• “Please let the bearer have 100 pounds and oblige” – This is not a Bills of Exchange since it is a request, not an order. 

  • “We hereby authorize you to make a payment on our account to the order of Mr.X, $200” – This is again not an order hence not a Bills of Exchange.

The Correct Format of a Bills of Exchange would Look Like This:

To X. Y.

  • Nine months after date pay A. B. or order Rs. 5000

Sd/P. Q.

Date _________

Stamp —

FAQs on Bills of Exchange

1. What are the advantages of the Bills of Exchange?

The advantages of the Bills of Exchange are: Bills of Exchange is a legal document. In this exchange when the drawee fails to make payment in due time, the drawer can recover the amount legally. In the Discounting facility, if the drawer is in immediate need of funds, the bill can be converted into cash by discounting it from a bank by paying some bank charges. Endorsement of Bills of Exchange is performed with the adjustment and discharge of the debt from one person to another. The terms and conditions of this exchange are certain and can not be altered.

2. What are the limitations of Bills of Exchange?

Bills of Exchange implies an additional burden on the drawer if the bill is not accepted. The discount allowed on the Bills of Exchange is when encasing from the bank is an additional cost. The drawee is only liable to pay the bill in time as the period is fixed. The Bills of Exchange have a physical form so they can’t facilitate electronic payment. Bills of Exchange have to exist in physical form so it may be stolen, lost, or torn.

3. What are the important points in a Bills of Exchange?

The important points in a Bills of Exchange include: 

  • Date: It is important for the purpose of calculation of the due date of the bill.

  • Term: Term is the period after which the sum mentioned in the bill is to be paid. The term of the bill is three months and the term is agreed upon by the parties.

  • Amount: Amount is the sum payable is specified both in figures and words and this is done with a view to minimizing the possibility of alteration.

  • Stamp: It is attached to every bill of Exchange, except bills payable on demand. And the value of the stamp depends on the amount of the bill. The stamp is attached to the top left-hand corner of the bill.

  • Parties: There are basically three parties to a Bills of Exchange: Drawer, Drawee, and Payee.

4. What is a Bill of Exchange?

A Bills of Exchange is a type of agreement that is bound with one party to pay a fixed amount of cash on the determined date or on-demand to the other party. Bills of Exchange are mainly used in international trade. The Bills of Exchange have declined their use as other forms of payment have become more popular. There are basically three entities that are involved with a Bills of Exchange transaction: Drawer, Drawee, and Payee.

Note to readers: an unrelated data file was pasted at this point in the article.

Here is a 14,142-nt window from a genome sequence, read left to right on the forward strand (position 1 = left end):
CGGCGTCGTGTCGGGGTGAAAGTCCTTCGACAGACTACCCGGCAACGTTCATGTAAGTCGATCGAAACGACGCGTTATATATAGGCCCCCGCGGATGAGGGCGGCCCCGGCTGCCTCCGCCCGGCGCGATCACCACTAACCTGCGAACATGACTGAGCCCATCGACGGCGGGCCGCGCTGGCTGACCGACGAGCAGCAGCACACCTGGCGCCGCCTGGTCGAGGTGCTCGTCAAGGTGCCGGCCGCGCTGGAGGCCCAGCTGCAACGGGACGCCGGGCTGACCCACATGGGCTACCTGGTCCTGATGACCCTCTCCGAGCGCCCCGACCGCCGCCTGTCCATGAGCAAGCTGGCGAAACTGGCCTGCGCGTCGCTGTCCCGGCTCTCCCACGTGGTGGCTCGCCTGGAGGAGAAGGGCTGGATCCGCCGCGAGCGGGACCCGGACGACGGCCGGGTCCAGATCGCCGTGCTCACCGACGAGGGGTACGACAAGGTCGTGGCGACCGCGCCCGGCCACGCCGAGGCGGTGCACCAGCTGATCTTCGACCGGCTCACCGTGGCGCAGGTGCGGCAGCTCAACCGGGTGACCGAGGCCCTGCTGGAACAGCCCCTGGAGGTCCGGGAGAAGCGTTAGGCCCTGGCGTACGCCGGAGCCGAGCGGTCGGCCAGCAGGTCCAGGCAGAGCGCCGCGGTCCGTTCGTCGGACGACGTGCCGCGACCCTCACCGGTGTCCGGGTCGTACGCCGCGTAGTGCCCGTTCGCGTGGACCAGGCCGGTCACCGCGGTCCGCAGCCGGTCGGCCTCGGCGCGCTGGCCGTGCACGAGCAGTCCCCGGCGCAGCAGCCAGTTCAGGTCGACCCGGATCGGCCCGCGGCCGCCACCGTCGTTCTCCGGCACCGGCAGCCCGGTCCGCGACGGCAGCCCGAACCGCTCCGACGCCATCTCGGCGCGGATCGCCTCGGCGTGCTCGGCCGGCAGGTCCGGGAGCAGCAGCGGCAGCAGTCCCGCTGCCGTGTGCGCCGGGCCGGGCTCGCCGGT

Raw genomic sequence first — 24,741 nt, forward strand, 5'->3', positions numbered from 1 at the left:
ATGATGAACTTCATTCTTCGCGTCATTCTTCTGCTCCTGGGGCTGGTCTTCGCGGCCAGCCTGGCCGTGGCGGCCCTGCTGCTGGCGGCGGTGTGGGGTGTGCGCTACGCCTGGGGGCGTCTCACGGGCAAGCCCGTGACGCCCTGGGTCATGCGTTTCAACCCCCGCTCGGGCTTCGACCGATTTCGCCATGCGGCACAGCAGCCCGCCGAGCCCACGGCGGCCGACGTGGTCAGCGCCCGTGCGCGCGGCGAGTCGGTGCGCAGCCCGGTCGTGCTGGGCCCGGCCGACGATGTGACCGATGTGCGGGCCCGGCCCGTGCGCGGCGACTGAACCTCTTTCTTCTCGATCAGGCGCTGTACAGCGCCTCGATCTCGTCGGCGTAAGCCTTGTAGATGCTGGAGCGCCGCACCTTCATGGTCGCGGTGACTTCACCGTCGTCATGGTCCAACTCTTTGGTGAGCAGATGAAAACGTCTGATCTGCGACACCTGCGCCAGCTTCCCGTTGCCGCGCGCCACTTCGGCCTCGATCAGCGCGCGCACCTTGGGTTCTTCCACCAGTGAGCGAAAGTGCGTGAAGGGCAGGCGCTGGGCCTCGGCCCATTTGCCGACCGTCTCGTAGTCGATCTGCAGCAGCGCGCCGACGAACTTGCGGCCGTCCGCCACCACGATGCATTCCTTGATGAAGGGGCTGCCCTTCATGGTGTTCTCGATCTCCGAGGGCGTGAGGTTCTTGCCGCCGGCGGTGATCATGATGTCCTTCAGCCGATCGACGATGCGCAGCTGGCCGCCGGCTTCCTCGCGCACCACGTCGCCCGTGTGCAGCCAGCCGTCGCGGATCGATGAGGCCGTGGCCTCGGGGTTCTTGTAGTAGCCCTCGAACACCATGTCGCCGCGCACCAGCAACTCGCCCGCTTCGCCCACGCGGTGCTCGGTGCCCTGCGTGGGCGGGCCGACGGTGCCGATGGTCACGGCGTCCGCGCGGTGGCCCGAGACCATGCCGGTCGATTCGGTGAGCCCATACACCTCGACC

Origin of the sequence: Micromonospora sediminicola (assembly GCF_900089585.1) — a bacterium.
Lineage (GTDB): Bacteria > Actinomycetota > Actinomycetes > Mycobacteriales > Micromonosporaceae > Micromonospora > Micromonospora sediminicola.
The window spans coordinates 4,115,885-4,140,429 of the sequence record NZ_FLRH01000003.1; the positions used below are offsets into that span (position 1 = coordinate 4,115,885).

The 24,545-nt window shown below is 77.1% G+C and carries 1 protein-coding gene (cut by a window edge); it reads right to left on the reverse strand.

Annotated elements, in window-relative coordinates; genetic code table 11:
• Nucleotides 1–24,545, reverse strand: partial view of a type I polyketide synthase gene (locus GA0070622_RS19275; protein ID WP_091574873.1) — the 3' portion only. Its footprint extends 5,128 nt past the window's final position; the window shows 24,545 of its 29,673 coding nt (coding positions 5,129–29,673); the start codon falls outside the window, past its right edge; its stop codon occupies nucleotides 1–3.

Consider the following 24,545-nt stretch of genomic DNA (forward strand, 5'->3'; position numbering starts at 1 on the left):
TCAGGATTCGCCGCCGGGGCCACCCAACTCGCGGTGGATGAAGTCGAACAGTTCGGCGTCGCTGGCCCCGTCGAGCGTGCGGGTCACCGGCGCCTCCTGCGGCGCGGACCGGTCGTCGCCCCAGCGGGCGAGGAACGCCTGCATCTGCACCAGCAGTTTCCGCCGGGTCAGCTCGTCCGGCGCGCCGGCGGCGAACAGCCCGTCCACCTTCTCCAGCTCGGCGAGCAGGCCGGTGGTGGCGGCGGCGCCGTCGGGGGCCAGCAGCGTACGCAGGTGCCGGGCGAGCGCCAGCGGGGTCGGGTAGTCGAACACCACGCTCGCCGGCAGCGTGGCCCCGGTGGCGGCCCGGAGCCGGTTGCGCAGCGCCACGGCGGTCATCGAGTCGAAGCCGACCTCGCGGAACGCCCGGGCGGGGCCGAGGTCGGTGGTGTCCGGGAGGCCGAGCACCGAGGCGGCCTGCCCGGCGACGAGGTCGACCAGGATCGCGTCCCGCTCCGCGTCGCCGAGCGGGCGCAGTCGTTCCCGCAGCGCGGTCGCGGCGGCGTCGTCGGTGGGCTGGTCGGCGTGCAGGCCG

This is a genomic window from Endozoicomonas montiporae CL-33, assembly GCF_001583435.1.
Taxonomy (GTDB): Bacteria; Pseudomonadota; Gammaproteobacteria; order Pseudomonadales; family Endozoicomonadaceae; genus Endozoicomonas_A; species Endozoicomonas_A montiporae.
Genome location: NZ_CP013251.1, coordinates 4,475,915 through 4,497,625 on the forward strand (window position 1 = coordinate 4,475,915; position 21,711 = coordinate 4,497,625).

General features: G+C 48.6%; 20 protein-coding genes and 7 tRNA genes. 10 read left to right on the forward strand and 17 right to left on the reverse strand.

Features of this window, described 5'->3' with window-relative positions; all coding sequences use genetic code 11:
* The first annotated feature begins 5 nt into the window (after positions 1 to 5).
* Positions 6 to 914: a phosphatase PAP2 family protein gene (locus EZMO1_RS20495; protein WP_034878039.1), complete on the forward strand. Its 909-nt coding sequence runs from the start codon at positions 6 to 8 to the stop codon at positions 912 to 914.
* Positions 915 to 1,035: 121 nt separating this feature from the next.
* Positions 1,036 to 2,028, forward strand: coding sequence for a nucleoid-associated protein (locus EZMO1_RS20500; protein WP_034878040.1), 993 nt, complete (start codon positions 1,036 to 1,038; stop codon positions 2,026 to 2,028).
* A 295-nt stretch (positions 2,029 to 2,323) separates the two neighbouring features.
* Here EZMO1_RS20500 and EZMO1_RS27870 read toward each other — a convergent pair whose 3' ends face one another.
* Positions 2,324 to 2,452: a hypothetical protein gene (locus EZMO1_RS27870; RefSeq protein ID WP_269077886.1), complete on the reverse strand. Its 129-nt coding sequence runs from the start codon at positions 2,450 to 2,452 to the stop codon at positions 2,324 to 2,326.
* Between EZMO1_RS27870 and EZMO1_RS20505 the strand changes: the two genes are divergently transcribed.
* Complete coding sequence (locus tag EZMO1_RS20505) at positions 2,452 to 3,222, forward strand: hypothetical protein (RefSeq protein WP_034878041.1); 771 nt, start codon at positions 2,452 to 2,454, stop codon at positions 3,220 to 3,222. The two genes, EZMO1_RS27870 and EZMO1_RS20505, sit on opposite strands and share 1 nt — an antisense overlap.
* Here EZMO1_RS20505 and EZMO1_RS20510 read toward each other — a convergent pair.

5. What is the difference between a Promissory Note and a Bills of Exchange?

There are two factors that differentiate a Bills of Exchange from a promissory note:

  • A Bills of Exchange is transferable. It can bind one party to make payments to a 3rd party who was not involved in the creation of the Bills of Exchange.

  • A Bills of Exchange is an order issued by the creditor to the debtor to pay a fixed sum of money within a stipulated time frame. A promissory note, on the other hand, is issued by the debtor who promises to pay a certain amount in the given time period.

6. What are some of the advantages of Bills of Exchange?

Bills of Exchange are frequently used in business because of the following advantages:

  • They provide a framework for the relationship. It enables a credit transaction between the creditor and the debtor on an agreed basis.

  • It is a convenient means of credit. A buyer can buy goods on credit by using a Bills of Exchange and then pay it after the credit period. Sellers can get immediate payment from banks by discounting the Bill or by endorsing it in favor of another party.

  • It is conclusive proof of a credit transaction. It implies that during the trade, the buyer received credit from the Seller. It makes the Seller liable for payment.

  • Bills of Exchange can be transferred easily. Through the process of endorsement and delivery, debt can easily be settled by transferring the bills.

  • There is a certainty with the terms and conditions in a Bills of Exchange. The creditor is certain of the time by which he would receive his payment and the debtor is equally aware of the date by which he needs to make the payment.

7. What are some of the disadvantages of Bills of Exchange?

Some of the disadvantages linked with the Bills of Exchange are:

  • Bills of Exchange are generally used for short-term service and not considered a good option for banking services.

  • If the Bills of Exchange are accepted by the bank, then it puts an extra burden on the person who draws it.

  • The discount that is allowed in this instrument also acts as an additional cost.

  • The drawee has to make the payment on time since the time of payment is fixed.

  • The governing laws that apply to all involved parties (drawer, payee, drawee) are often very complicated when there are chains involved. The chain of a contract is dependent on many factors like the nature of parties, location of parties, etc. and its validity has to apply in each local jurisdiction.